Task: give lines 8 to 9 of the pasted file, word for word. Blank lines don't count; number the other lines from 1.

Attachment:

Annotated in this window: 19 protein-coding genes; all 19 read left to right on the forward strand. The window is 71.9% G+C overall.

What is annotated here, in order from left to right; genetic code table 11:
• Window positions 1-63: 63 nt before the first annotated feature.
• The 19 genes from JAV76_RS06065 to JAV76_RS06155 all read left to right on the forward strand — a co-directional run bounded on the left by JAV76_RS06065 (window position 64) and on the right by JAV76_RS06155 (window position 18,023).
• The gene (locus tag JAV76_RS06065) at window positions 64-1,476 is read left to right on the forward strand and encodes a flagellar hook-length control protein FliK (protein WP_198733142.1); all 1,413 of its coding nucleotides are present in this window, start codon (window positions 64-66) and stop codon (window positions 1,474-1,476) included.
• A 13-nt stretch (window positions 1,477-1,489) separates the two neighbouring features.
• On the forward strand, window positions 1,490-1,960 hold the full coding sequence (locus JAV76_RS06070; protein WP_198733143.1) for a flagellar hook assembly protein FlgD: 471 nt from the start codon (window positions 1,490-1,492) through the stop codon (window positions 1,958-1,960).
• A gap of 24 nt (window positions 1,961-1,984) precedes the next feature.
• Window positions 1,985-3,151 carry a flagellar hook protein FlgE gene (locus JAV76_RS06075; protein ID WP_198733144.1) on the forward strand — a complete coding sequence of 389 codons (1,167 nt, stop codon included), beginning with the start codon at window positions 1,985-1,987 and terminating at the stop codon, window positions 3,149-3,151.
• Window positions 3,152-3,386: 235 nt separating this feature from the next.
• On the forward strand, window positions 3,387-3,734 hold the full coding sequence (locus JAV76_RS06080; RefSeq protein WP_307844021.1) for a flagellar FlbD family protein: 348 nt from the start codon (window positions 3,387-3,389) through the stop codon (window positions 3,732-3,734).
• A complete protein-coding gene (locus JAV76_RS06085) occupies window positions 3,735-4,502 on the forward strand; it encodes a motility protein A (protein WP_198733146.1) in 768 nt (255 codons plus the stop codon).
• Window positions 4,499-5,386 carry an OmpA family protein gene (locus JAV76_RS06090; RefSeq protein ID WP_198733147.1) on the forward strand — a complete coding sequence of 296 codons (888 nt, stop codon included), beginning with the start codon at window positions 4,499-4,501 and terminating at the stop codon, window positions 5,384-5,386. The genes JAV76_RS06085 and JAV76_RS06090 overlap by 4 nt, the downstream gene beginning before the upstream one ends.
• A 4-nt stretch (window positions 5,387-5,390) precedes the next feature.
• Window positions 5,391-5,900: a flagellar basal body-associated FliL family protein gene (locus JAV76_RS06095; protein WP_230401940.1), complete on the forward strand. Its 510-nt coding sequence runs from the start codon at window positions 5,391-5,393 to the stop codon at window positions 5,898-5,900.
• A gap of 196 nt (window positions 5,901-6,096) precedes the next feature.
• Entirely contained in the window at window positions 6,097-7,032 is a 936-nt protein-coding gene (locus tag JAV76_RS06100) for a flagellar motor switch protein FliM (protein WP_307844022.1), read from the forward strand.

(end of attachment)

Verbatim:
• A gap of 24 nt (window positions 1,961-1,984) precedes the next feature.
• Window positions 1,985-3,151 carry a flagellar hook protein FlgE gene (locus JAV76_RS06075; protein ID WP_198733144.1) on the forward strand — a complete coding sequence of 389 codons (1,167 nt, stop codon included), beginning with the start codon at window positions 1,985-1,987 and terminating at the stop codon, window positions 3,149-3,151.